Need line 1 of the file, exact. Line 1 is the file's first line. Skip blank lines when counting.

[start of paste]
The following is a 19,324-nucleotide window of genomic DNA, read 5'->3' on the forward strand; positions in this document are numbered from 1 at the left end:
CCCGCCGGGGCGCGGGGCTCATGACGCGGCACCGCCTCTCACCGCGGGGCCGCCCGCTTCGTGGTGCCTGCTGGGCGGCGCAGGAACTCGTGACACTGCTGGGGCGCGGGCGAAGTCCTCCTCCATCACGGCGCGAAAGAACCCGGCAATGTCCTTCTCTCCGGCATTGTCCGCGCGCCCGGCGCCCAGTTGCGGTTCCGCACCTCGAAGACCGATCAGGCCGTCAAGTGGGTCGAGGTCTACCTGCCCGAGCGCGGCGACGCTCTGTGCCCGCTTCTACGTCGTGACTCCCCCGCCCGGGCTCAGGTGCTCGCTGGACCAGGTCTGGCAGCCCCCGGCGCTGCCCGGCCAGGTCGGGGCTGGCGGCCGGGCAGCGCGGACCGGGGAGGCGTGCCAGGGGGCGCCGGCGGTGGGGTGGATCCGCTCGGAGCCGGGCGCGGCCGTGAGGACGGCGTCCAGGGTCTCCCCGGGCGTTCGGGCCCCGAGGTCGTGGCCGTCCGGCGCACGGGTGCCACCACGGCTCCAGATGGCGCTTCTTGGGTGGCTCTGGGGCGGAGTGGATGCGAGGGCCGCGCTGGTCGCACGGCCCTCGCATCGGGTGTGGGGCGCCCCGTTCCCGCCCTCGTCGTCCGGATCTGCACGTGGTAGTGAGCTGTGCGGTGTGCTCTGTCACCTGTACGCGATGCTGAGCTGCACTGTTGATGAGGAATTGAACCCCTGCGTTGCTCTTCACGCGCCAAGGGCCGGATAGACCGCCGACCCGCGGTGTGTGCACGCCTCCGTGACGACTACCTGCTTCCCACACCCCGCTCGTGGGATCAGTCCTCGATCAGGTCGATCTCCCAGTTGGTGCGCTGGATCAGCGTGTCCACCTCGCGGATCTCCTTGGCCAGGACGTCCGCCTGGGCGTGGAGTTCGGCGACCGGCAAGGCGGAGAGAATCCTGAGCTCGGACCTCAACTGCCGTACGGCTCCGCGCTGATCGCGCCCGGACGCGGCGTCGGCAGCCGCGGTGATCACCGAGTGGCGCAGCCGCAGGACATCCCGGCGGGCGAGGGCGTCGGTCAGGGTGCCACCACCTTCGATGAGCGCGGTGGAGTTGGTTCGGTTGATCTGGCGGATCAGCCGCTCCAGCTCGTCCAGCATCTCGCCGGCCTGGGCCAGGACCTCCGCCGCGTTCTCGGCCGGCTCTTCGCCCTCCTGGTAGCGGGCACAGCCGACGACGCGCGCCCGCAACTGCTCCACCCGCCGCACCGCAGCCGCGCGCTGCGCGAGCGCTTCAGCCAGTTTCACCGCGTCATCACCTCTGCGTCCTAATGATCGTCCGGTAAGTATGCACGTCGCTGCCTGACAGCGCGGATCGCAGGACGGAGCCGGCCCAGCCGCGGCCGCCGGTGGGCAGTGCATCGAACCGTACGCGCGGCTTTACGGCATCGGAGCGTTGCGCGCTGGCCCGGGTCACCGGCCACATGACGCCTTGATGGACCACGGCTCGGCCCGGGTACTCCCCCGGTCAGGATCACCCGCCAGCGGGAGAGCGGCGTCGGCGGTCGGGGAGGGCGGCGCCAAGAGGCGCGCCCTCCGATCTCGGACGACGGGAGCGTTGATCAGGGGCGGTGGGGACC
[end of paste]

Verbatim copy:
The following is a 19,324-nucleotide window of genomic DNA, read 5'->3' on the forward strand; positions in this document are numbered from 1 at the left end: